Miss Fra—r, No. 6, Queen-street, Golden Square.
The ridiculous distinctions which tradesmen make among one another, were the actual means of placing Miss F— in her present situation. We may see every day a wholesale dealer look upon a retailer as infinitely below him, and even the Tallow-chandler treats the Butcher with contempt, the Butcher in his turn looks down on the poor Barber; and the Barber has his triumph over the Blacksmith and the keeper of a Chandler's shop; none put themselves on an equality with all except the Attorney, who has an opportunity of profiting by other people's weakness and absurdities. Nancy is the daughter of a Tradesman, and was taught by her parents not for the world to keep company with Miss Rappee, the Tobacconist's daughter; who, in her turn was taught to despise the Cheesemonger's family: the consequence of which was, that being taught to look so much above their own sphere, they became an easy prey to men of fashion and were soon abandoned.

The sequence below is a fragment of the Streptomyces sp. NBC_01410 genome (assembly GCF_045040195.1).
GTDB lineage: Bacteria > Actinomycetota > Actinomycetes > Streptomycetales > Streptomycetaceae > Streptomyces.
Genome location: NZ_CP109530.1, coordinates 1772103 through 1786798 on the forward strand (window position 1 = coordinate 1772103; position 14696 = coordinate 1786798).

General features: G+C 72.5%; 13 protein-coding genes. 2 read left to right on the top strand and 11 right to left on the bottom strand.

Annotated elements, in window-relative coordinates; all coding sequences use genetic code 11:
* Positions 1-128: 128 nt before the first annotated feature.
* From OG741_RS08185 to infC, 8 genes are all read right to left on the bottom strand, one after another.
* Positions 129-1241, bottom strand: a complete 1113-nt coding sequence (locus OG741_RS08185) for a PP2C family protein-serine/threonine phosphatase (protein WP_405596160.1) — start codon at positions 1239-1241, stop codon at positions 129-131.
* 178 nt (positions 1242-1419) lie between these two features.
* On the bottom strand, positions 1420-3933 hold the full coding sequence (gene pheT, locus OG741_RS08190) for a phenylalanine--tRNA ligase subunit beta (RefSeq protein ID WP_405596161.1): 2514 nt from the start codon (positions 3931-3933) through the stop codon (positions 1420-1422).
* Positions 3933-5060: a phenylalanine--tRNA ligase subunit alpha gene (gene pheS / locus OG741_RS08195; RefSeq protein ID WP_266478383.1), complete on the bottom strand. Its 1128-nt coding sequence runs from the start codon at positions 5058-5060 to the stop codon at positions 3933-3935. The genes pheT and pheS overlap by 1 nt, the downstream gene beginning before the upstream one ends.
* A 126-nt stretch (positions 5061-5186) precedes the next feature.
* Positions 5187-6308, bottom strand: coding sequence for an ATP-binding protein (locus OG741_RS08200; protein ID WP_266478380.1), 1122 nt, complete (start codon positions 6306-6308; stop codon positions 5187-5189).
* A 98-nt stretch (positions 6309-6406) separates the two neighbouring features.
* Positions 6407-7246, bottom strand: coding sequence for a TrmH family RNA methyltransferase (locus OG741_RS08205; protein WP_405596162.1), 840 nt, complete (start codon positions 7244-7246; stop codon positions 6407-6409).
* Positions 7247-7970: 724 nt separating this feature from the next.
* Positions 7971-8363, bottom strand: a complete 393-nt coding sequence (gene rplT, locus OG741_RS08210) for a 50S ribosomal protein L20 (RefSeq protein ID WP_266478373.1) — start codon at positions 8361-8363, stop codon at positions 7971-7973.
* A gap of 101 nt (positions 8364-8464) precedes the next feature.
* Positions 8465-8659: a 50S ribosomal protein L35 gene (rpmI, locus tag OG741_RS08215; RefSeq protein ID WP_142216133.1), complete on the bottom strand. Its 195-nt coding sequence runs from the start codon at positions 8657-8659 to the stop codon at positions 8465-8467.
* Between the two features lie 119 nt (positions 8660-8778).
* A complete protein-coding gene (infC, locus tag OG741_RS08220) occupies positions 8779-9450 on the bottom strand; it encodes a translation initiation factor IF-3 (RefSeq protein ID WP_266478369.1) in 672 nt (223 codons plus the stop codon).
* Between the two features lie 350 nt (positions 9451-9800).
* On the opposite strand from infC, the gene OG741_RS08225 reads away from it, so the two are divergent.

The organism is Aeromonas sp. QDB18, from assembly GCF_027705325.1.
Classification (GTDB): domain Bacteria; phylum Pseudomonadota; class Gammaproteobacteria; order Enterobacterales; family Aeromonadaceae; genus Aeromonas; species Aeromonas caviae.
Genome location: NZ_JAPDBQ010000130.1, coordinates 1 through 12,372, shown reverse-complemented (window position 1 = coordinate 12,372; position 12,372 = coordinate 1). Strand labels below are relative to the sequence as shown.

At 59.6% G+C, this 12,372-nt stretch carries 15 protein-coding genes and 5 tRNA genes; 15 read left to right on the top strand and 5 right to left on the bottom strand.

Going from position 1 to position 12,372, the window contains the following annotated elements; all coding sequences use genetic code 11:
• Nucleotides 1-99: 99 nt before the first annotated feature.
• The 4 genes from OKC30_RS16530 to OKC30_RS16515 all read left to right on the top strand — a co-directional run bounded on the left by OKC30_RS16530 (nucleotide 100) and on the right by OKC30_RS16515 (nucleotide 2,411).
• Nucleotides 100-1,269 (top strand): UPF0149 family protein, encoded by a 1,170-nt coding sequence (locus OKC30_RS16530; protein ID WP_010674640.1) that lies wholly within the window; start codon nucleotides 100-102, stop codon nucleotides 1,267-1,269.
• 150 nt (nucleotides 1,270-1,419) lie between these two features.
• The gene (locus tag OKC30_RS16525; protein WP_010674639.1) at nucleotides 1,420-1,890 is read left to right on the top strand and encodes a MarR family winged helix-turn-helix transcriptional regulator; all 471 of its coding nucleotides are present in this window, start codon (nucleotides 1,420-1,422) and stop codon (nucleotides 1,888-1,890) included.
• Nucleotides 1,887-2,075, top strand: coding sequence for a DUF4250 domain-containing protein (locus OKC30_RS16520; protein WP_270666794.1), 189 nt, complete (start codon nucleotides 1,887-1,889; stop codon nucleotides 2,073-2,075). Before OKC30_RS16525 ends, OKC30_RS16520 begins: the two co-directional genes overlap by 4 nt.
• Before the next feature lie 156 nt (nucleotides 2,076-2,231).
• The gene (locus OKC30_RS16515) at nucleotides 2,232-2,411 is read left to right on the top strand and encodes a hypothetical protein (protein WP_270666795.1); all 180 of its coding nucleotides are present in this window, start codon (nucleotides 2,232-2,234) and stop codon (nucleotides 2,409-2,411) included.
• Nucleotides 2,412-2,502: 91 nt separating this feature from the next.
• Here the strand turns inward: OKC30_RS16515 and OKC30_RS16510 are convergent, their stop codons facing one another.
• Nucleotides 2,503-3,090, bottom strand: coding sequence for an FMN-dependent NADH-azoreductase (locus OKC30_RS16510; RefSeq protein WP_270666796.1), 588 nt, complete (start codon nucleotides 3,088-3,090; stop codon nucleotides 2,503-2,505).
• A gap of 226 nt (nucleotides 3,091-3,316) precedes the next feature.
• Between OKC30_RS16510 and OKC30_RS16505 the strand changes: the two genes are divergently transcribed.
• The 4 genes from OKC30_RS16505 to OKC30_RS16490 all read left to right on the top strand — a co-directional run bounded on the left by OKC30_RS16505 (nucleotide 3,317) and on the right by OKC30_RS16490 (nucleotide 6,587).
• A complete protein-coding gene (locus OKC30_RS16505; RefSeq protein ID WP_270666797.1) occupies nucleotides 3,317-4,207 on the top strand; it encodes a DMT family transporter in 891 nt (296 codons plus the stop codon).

Nancy has a good deal of vivacity, and a pretty face, she has a very pleasing aquiline nose, has excellent teeth, and good hair, and is good natured but rather haughty, she does not much care to give her company to any body whose person is not in some measure pleasing to her, without they make it well worth her while. She has an open manner of discourse in company, which is highly agreeable, and though she expects a genteel present, she is by no means mercenary, but enjoys the sport with all the vigorous ardour that may be expected from a girl of one and twenty